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HomeHomes
Published: Wednesday, 3/15/2006

Guard Your Home Against Chimney Critters

Homeowners need to think about critters taking up residence in their chimneys. During nesting season, birds, raccoons and squirrels often look for safe and dry places to stay, and homeowners with unguarded, idle chimneys might find themselves hosting some unwanted guests until fall and cooler temperatures arrive. These animals can be extremely loud and disruptive, compromise the safe use of the chimney and pose health hazards.

Sooty Bob, a.k.a. Bob Daniels, founder of HomeSaver, Inc., advocates that the simple installation of a chimney cap can save homeowners from the hazard of chimney critters. HomeSaver specializes in making chimneys safer through the production and sale of chimney liners, chimney caps and fireplace dampers.

Having an animal nest or live in your chimney is an aggravating and unsanitary experience. It can also be unsafe, says Sooty Bob.

Even if the critters remain confined to the chimney, their presence can have major consequences throughout the home. The animals can transmit disease through their droppings, and their nests and dens can block the release of smoke and other toxins, resulting in smoke spillage, carbon monoxide poisonings and chimney fires.

Depending on the situation, evicting a chimney critter can be as straightforward as extracting an abandoned nest or as complicated as removing a family of live animals. For safety, homeowners should contact a professional in order to perform the service, either a chimney sweep or a wildlife control specialist. When choosing a service professional, homeowners should consider the overall safety of their chimney and time elapsed since the chimney was last cleaned. Most sweeps offer animal removal in addition to comprehensive cleaning, whereas most wildlife control specialists aren t trained in this service. The process varies on a case-by-case basis, but typically lasts 60 to 90 minutes and starts around $100.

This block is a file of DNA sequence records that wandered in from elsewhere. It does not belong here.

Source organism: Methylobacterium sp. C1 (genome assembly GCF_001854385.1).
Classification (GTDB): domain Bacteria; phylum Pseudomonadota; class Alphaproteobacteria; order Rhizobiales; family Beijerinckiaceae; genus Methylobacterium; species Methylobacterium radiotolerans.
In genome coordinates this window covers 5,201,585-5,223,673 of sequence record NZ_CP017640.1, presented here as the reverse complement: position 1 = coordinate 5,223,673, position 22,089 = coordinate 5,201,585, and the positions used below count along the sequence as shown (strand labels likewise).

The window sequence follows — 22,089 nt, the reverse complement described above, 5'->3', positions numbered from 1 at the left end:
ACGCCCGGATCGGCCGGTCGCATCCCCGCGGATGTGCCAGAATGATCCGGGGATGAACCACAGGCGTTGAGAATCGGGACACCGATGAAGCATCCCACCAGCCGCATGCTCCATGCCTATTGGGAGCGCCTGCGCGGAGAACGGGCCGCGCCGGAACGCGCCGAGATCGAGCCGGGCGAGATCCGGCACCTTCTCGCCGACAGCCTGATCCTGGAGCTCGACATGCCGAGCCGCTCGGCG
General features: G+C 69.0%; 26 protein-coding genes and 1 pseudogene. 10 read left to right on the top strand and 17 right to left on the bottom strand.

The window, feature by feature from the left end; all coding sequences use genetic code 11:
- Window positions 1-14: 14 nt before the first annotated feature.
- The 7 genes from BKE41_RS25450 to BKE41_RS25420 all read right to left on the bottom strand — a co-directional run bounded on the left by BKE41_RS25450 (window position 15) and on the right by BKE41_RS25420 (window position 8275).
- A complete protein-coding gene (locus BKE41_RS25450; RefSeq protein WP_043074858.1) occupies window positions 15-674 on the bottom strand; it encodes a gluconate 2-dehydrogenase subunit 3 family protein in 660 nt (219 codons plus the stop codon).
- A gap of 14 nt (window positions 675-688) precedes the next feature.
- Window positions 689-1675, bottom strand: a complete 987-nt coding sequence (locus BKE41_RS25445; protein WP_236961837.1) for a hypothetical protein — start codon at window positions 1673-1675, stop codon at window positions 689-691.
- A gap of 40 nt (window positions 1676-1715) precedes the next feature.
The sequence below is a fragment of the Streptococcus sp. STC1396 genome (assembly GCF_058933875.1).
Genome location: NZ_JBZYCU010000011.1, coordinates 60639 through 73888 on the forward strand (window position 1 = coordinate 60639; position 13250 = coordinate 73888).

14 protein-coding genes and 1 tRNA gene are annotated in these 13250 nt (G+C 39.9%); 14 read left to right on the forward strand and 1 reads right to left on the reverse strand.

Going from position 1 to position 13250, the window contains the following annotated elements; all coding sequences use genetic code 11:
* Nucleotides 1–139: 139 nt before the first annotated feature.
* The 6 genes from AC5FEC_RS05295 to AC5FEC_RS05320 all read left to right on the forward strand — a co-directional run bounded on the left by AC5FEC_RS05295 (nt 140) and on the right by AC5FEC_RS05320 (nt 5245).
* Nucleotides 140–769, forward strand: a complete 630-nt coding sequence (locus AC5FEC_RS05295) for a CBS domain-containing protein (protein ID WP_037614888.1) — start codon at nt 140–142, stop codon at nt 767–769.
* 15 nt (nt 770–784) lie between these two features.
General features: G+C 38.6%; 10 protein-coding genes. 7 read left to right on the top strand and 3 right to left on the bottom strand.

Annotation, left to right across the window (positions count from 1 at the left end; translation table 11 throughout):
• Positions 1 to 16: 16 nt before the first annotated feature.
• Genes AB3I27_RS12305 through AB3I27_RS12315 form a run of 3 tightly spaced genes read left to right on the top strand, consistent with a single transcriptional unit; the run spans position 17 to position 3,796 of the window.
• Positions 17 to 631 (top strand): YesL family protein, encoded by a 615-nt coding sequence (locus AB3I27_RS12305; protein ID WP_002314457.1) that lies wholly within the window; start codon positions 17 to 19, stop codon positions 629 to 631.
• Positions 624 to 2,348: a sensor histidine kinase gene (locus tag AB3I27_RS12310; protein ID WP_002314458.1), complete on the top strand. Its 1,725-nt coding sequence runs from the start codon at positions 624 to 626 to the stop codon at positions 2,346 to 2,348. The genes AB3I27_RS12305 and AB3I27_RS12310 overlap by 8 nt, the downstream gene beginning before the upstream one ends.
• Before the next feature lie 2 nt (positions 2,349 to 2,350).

Animals love to nest in chimneys, says Kirk La Pierre, certified wildlife control professional and general manger of Saver-NGM in Rutherford, NJ. Chimneys resemble hollow trees so they assume they re safe, warm places to settle down and raise a family.

Installation of a chimney cap can prevent animals access to the chimney. This metal device attaches to the top of a chimney, sealing off the opening, while allowing smoke and toxins to exit.

Not only does a chimney cap provide a barrier from nesting animals, but it is an important safety feature for every chimney, adds Bob.

Chimney caps trap embers and sparks, reducing chances of a fire, and shield the flue from snow or rain that can damage bricks and mortar. Chimney caps can also increase the draft of the chimney -- the upward movement of air in the chimney that ushers smoke and gasses up and out.



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